- Trident Company Profile
- Trident Advantage Client Service Contract
- Basic Marine Cargo Insurance Presentation
- Brokers Letter of Appointment
- Brokers Letter of Investigation
- FSB Section 8(2)(d) Application – MPI Letter.dot
- Needs Analysis – Cargo
- Needs Analysis – Hull & Machinery (including P&I)
- Permission to receive electronic documents
- Public Access to Information Act – Section 51 Manual including Form C
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Custom Brokerage FAQ Frequently Asked Questions
Marine Insurance policies often refer to “Perils of the Sea”. It can be very confusing as to what exactly this term refers to. Whilst the legal definition of differs from country to country, the term generally includes “accidents and dangers peculiar to maritime activities”. This would usually include:-
- Storms, waves, and wind
- flooding, sinking and capsizing
- loss of propulsion or steering
- and any other hazards resulting from the unique environment of the sea.”
It should be borne in mind that there is a distinction made between “Perils of the Sea” and “Perils on the Sea”. The latter include perils which could also occur on land, such as:
- “fire, smoke and noxious fumes”
- Good faith
- Insurable Interest
- Proximate Cause
As the insured is your duty to disclose all material facts to the risk being covered.
A material fact is any information which would influence the insurer in deciding whether to accept a risk for insurance and on what terms (premiums or deductibles) or conditions (the extent to which cover is provided). The duty to disclose exists at the time of inception (including when completing proposals or providing information to your broker), at renewal and at any point mid term.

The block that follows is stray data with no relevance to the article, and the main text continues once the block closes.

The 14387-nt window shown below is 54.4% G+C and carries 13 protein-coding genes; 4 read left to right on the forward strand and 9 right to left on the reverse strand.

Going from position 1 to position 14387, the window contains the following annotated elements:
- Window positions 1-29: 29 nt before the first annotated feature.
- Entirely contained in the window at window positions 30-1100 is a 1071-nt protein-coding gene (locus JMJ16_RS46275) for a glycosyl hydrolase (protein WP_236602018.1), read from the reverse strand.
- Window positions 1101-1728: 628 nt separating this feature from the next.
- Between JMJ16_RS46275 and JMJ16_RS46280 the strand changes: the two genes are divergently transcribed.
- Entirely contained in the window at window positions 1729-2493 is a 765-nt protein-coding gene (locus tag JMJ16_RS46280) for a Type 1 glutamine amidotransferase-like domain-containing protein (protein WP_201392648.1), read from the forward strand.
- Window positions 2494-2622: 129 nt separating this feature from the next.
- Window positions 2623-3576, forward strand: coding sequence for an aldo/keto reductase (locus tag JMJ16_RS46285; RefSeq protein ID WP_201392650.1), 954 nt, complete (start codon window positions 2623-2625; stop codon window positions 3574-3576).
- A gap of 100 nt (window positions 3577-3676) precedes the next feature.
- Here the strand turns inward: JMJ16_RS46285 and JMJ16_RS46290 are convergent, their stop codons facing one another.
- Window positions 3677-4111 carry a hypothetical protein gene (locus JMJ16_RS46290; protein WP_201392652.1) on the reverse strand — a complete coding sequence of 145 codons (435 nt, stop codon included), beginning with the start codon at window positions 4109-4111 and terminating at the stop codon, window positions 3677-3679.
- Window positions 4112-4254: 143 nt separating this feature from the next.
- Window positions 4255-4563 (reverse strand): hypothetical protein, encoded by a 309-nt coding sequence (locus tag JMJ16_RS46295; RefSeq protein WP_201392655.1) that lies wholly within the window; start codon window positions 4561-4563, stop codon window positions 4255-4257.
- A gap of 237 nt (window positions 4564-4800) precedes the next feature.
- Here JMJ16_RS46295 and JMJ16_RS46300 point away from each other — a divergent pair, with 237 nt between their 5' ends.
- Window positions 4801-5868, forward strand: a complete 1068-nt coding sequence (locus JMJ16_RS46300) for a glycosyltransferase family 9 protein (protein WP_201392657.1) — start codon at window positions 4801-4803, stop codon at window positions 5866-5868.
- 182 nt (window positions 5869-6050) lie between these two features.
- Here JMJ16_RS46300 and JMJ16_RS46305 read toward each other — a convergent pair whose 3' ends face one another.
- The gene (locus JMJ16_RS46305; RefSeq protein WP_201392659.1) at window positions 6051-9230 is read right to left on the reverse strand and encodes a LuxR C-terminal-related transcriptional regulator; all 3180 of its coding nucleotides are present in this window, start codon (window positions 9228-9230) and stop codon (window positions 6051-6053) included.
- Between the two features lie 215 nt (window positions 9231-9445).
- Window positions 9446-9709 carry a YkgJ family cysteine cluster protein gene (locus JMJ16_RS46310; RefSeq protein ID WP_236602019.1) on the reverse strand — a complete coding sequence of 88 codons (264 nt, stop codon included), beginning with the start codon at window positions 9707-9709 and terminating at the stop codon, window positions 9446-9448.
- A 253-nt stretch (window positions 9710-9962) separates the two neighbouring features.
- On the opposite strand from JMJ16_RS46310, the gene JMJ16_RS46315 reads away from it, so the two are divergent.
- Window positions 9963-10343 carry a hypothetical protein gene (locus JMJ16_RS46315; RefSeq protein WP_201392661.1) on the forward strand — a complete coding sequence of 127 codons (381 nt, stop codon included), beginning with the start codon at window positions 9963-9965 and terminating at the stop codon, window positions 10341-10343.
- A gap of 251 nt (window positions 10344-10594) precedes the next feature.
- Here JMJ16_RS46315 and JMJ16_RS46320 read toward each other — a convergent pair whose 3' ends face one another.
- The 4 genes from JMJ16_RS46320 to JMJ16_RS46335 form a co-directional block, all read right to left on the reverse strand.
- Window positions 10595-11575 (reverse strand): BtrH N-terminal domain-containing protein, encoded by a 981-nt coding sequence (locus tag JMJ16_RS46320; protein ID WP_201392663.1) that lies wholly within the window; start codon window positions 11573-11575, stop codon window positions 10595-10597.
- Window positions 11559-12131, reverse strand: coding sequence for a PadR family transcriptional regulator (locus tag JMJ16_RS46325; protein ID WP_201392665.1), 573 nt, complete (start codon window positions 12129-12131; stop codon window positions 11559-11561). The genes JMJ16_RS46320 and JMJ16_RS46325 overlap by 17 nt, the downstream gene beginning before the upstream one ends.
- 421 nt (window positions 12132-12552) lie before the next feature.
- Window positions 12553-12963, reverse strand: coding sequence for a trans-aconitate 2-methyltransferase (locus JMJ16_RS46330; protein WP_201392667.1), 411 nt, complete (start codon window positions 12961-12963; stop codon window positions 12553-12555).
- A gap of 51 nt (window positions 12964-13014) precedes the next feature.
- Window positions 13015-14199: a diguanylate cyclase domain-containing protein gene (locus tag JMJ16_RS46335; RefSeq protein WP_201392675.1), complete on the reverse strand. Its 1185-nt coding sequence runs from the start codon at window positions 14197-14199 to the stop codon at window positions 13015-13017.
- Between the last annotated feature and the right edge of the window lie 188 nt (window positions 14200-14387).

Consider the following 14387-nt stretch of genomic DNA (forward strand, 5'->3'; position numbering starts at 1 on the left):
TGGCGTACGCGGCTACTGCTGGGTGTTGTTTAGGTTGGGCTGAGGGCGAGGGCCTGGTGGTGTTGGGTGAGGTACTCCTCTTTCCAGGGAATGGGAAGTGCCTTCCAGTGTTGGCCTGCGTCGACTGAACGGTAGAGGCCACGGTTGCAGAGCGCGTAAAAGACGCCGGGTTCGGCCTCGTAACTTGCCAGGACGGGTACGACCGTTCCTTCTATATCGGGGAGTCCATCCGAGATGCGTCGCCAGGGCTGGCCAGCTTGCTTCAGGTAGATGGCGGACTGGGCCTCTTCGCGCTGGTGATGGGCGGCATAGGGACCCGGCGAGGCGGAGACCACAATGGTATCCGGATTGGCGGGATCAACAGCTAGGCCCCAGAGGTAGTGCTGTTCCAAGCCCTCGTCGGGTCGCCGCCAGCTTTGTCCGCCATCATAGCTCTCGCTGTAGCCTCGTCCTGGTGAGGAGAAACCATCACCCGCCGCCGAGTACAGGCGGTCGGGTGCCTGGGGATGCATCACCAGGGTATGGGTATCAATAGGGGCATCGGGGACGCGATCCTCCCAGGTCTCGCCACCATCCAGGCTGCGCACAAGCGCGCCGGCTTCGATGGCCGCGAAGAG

The purpose of Insurance is to place the Insured back in the same monetary position that he/she enjoyed immediately before the happening of an Insured event. In the event of a claim the insured must:
- Prove that the event occurred (and that the event is insured in terms of the policy)
- Prove that a monetary loss has occurred as well as the extent of the loss
- After being Indemnified, to transfer any rights which he / she may have for recovery from another source to the Insurer.
The right of an insurer which has paid a claim under a policy to step into the shoes of the insured and exercise in the insured’s name all rights he / she might have against any responsible parties.
Subrogation is a feature of the principle of indemnity and therefore only applies to contracts of indemnity and so does not apply to life assurance or personal accident policies. It is intended to prevent an insured recovering more than the indemnity he receives under his insurance (the full amount of his loss) and enables the insurer to recover or reduce its loss.
The right of an insurer to call on any other insurers who insured the same risk, but not necessarily for an equal value, to share the loss of an indemnity payment. The insured has the option which insurer they wish to claim from and that insurer then has the right to call on any other insurers liable for the loss to share in the claim payment.
Any party wishing to claim under an insurance policy needs to prove that they have an insurable Interest in the subject of the claim; that is that they stand to benefit from its preservation and will suffer from its loss.
In non-marine insurances, the insured must have insurable interest when the policy is taken out and also at the date of loss giving rise to a claim under the policy. In marine insurance, insurance interest is required at the time of loss.
An insurer will only be liable to pay a claim under an insurance contract if the loss that gives rise to the claim was proximately caused by an insured peril. This means that the loss must be directly attributed to an insured peril without any break in the chain of causation.